• visit ‘0’, to assess eligibility;

    • enrolment/baseline visit;

    • 11 medication follow-up visits;

    • follow-up visit 3 months post medication discontinuation; and

    • a behavioural survey to be completed following each study visit, as well as 3 and 6 months after study completion or discontinuation.

    Table 2

    Summary of the PRELUDE study procedures

    Prior to enrolment, each patient undergoes testing for HIV, chlamydia, gonorrhoea and syphilis, as well as for hepatitis B (vaccination was offered if antibody negative). At each study visit, ongoing eligibility is confirmed, participants are asked about adverse events and medication adherence, are screened for HIV and other STIs, undergo laboratory evaluation of renal and liver function, and women of childbearing age undergo a pregnancy test. In addition, each participant is required to complete an online survey of behaviour, attitudes and adherence. The baseline study visit includes a complete medical history, while subsequent visits evaluate any changes in health status and medication-specific side effects. Discussions about HIV and STI risk reduction, information about medication adherence and risk reduction strategies, and condoms are offered to participants at every visit.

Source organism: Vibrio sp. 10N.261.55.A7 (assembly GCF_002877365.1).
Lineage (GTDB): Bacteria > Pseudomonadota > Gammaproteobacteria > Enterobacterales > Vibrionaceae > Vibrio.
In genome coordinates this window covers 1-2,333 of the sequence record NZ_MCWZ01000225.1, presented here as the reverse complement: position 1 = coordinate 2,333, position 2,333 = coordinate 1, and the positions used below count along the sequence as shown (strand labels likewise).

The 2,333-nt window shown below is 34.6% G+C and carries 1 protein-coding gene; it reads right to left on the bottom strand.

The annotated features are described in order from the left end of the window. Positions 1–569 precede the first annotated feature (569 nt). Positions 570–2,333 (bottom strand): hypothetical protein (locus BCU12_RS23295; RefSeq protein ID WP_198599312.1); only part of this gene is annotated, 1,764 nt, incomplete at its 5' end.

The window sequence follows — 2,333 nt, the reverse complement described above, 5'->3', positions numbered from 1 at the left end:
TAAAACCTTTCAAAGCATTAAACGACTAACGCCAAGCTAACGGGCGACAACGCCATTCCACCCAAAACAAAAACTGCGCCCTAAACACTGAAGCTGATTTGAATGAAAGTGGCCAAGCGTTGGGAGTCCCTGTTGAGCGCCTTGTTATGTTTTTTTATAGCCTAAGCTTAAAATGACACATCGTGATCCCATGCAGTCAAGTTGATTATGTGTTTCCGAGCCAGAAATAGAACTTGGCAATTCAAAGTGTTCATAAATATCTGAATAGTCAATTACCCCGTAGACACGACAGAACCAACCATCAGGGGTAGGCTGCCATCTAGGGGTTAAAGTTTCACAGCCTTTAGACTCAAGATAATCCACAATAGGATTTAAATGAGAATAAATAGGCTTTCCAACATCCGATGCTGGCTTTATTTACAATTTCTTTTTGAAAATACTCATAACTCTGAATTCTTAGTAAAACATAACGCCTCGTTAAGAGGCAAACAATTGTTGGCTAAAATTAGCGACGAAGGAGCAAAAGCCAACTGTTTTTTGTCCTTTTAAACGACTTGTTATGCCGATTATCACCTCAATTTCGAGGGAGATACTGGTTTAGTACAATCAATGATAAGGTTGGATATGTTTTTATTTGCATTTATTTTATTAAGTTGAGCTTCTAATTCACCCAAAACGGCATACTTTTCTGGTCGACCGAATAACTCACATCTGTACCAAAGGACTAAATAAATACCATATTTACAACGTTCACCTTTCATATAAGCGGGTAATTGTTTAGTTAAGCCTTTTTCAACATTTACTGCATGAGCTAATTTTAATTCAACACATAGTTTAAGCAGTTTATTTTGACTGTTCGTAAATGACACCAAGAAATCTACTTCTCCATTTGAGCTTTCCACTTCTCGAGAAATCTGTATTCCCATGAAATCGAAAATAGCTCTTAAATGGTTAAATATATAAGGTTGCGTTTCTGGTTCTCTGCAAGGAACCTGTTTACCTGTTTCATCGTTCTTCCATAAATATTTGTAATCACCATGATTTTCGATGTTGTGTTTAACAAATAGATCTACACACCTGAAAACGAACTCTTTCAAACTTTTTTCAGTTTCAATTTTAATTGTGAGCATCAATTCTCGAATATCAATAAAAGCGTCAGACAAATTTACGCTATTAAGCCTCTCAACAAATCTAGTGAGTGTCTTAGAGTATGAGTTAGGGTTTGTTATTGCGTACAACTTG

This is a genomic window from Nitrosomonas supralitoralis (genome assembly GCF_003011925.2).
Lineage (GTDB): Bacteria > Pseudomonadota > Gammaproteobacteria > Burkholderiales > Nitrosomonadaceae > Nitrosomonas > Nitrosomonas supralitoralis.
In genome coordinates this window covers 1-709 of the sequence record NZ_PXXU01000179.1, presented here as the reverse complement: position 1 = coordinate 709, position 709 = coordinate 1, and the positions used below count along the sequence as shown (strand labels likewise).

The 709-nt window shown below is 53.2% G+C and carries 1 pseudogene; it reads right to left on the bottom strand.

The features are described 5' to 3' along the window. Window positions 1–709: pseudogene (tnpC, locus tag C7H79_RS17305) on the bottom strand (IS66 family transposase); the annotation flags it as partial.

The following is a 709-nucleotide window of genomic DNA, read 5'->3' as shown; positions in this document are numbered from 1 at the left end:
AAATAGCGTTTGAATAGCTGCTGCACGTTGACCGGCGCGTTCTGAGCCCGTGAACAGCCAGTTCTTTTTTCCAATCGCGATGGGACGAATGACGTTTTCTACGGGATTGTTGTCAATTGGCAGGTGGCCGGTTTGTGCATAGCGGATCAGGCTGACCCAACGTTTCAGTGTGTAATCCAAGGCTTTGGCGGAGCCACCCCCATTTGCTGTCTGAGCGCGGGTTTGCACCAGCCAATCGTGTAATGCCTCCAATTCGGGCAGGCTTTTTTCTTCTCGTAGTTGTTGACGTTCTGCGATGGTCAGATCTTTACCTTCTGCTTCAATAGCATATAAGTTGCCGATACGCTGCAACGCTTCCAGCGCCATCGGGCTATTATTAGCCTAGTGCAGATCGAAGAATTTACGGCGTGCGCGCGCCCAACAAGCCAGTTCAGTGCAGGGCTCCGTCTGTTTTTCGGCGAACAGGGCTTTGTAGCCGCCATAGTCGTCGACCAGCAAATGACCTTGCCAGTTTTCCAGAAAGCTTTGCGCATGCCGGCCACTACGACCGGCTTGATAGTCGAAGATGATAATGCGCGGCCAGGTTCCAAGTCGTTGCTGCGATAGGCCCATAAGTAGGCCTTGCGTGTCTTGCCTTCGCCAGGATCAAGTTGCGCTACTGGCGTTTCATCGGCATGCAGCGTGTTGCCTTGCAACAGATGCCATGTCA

Behavioural surveys

    The research team has extensive experience in developing behavioural surveys and has established links with the GBM community, which has high levels of altruism and interest in HIV research. To ensure adequate completion of behavioural surveys, clinicians will remind participants of the importance of prompt survey completion at each study visit. If a survey remains incomplete 3 days after a study visit, participants will receive two automated email reminders, 1 week apart, followed by clinic intervention using phone or Short Message Service (SMS) reminders.